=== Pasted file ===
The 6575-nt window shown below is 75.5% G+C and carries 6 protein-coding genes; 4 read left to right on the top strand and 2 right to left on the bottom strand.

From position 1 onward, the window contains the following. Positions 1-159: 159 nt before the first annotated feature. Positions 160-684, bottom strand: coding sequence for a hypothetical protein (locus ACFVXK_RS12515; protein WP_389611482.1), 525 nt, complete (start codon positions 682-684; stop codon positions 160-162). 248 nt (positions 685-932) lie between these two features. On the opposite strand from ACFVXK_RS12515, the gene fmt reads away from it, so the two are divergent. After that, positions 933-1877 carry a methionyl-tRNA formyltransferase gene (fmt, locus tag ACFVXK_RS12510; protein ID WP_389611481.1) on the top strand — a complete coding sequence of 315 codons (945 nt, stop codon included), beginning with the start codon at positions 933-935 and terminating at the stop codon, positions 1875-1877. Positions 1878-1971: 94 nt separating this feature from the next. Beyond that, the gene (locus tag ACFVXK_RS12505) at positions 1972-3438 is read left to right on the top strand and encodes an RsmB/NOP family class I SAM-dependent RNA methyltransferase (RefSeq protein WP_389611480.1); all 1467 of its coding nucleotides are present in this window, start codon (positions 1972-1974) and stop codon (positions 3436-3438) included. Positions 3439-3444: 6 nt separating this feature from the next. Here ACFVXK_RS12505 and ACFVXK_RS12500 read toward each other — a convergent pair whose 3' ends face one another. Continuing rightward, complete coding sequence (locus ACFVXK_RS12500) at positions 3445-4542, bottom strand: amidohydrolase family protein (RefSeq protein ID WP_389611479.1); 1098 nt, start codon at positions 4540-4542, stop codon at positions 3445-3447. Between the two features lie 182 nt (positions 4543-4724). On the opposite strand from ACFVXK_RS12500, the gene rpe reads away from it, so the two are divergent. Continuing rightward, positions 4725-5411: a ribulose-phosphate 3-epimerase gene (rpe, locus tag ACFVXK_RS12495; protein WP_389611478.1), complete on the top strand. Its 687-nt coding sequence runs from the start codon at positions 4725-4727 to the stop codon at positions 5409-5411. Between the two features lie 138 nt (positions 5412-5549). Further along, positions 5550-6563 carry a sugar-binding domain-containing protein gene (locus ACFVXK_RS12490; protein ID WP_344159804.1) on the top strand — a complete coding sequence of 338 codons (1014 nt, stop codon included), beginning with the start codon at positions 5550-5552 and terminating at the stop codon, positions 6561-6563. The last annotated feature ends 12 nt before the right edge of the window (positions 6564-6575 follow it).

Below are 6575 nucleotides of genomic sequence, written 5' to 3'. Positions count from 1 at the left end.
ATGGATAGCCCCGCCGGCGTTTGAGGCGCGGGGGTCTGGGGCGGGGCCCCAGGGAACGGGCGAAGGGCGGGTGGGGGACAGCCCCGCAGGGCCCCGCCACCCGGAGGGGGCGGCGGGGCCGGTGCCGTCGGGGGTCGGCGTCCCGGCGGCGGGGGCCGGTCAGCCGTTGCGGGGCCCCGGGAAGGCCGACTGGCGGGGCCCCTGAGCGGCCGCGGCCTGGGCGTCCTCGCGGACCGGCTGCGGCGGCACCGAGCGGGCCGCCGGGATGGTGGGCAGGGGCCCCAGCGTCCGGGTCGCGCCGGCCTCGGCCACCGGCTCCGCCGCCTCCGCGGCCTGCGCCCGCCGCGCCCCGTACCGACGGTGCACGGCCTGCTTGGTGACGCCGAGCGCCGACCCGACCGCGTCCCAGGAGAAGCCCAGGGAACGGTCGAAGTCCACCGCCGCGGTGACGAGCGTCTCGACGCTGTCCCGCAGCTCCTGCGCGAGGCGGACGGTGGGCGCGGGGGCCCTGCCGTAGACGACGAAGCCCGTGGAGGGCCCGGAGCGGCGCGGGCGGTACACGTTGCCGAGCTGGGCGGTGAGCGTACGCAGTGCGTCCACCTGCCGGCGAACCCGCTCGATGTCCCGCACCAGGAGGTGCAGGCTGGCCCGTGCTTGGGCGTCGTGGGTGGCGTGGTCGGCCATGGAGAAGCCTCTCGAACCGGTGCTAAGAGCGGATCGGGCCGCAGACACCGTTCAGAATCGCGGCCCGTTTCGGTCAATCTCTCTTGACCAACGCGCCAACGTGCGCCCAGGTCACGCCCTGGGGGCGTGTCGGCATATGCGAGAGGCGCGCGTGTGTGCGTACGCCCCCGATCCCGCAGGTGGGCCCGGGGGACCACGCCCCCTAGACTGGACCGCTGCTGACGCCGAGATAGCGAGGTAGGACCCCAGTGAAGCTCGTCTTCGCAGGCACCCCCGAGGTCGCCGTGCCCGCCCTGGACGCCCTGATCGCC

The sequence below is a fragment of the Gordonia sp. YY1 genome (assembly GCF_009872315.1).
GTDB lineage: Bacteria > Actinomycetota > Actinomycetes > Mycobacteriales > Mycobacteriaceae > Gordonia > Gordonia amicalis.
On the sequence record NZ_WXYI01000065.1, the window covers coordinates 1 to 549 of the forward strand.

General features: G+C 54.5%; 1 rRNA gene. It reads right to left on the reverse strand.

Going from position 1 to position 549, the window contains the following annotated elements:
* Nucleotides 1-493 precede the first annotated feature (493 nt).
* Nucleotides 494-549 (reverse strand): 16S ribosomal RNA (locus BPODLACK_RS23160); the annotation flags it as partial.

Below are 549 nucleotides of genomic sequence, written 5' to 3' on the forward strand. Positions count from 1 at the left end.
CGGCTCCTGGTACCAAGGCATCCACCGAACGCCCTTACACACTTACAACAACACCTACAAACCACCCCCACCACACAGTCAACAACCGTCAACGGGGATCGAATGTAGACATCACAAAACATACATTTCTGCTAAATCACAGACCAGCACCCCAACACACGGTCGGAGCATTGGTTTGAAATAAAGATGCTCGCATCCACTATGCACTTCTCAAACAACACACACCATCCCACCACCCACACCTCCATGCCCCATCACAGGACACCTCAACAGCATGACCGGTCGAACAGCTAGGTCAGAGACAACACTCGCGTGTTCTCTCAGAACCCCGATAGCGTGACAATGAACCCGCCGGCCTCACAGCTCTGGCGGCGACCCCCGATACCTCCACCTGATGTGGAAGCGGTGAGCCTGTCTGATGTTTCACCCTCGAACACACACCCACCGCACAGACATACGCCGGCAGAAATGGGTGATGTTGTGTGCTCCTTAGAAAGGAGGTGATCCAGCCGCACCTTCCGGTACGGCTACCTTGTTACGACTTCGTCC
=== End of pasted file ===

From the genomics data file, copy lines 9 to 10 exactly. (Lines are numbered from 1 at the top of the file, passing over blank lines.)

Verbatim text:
Going from position 1 to position 549, the window contains the following annotated elements:
* Nucleotides 1-493 precede the first annotated feature (493 nt).